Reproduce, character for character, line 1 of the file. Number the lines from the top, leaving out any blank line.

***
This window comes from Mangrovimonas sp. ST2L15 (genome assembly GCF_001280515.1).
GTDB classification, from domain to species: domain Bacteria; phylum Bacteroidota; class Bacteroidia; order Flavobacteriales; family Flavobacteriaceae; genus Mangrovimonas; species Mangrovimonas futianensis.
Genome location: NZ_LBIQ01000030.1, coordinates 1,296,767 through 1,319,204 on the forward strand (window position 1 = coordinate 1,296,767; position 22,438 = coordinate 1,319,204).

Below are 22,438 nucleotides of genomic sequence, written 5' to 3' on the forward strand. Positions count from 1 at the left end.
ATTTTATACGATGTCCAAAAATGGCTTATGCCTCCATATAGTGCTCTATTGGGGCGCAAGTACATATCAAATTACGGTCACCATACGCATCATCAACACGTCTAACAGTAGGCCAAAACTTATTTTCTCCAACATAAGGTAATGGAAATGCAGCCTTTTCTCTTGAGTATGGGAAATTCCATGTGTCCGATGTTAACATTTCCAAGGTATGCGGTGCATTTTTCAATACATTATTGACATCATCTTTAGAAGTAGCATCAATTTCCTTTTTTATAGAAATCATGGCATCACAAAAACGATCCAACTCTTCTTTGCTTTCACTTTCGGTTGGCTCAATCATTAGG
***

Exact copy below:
This window comes from Mangrovimonas sp. ST2L15 (genome assembly GCF_001280515.1).